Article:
Plant-based diets — vegetarian and vegan — can reduce blocked arteries and lower the risk of heart conditions and high cholesterol, according to a study published in the journal European Heart Journal.
The team analysed 30 clinical trials between 1982 and 2022 involving over 2300 participants. Participants either had a vegetarian/vegan diet or a more traditional omnivore diet, and researchers analysed total cholesterol, LDL cholesterol (often known as bad cholesterol), triglycerides (fat found in the blood), and apolipoprotein B (a protein that carries fat and cholesterol in the body).
Comparing omnivore and plant-based diets, people who followed a plant-based diet had lower cholesterol levels (reduced by 7%), LDL cholesterol (reduced by 10%), and apo B levels (reduced by 14%).
“We found that vegetarian and vegan diets were associated with a 14% reduction in all artery-clogging lipoproteins as indicated by apolipoprotein B. This corresponds to a third of the effect of taking cholesterol-lowering medications such as statins and would result in a 7% reduction in the risk of cardiovascular disease in someone who maintained a plant-based diet for five years. Statin treatment is superior to plant-based diets in reducing fats and cholesterol levels. However, one regimen does not exclude the other, and combining statins with plant-based diets is likely to have a synergistic effect, resulting in an even larger beneficial effect,” said Professor Ruth Frikke-Schmidt, Chief Physician at the Rigshospitalet in Copenhagen, Denmark. “If people start eating vegetarian or vegan diets from an early age, the potential for reducing the risk of cardiovascular disease caused by blocked arteries is substantial. Importantly, we found similar results across continents, ages, different ranges of body mass index, and among people in different states of health.”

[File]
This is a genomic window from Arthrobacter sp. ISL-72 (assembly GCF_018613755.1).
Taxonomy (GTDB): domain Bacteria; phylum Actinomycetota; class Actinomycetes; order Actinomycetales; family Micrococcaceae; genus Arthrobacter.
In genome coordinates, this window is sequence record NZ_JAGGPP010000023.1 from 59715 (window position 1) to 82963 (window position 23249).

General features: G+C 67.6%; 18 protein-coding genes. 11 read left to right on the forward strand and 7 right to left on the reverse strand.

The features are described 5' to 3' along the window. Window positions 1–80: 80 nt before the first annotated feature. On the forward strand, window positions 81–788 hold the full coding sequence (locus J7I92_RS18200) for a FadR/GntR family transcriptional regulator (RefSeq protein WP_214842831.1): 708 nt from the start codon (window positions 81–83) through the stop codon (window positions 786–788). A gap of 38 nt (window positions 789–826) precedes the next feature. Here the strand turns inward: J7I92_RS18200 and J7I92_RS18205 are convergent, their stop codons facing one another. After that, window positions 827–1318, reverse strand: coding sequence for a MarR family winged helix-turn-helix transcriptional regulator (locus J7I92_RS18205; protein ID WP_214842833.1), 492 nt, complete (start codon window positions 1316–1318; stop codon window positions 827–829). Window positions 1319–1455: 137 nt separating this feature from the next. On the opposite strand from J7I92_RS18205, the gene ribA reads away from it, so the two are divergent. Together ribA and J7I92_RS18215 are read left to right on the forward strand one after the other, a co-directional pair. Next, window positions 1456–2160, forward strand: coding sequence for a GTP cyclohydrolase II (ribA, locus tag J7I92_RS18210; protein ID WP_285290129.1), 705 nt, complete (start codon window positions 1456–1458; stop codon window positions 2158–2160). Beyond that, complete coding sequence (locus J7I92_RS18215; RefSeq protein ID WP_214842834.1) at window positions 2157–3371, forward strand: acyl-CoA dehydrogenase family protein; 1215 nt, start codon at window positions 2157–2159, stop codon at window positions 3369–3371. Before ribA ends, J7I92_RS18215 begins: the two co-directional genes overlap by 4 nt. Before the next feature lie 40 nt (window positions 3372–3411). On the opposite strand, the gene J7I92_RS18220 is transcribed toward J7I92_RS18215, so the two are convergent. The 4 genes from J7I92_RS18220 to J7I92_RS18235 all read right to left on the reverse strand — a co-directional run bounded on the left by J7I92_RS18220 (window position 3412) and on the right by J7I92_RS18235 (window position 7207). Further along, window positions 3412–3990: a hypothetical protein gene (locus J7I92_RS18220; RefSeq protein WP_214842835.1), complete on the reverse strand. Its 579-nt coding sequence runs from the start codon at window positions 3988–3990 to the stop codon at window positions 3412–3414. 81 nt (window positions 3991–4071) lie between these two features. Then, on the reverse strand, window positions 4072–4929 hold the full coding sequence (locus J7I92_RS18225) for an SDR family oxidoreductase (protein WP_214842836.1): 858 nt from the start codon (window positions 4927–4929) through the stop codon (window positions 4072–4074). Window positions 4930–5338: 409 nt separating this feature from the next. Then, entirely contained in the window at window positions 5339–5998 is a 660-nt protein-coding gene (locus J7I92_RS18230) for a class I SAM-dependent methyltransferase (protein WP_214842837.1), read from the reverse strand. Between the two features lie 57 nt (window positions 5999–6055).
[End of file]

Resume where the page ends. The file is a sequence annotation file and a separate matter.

In addition, the researchers found that plant-based diets can be good for the environment. “Recent systematic reviews have shown that if the populations of high-income countries shift to plant-based diets, this can reduce net emissions of greenhouse gases by between 35% to 49%. Our study provides robust evidence that plant-based diets are good for our health for people of different sizes, ages, and health conditions,” said Prof. Frikke-Schmidt. “Furthermore, populations globally are aging and, as a consequence, the cost of treating age-related diseases such as atherosclerotic cardiovascular disease is increasing. Plant-based diets are key instruments for changing food production to more environmentally sustainable forms while at the same time reducing the burden of cardiovascular disease. We should be eating a varied, plant-rich diet, not too much, and quenching our thirst with water.”
This is the largest review of different diets to date and one of the few to include measurements of apoB. However, the authors highlight that more extensive studies with longer durations are needed, as well as the use of other markers, such as for inflammation and insulin resistance.
Koch CA, Kjeldsen EW, Frikke-Schmidt R. Vegetarian or vegan diets and blood lipids: a meta-analysis of randomized trials. Eur Heart J. 2023 May 24:ehad211. doi: 10.1093/eurheartj/ehad211. Epub ahead of print. PMID: 37226630.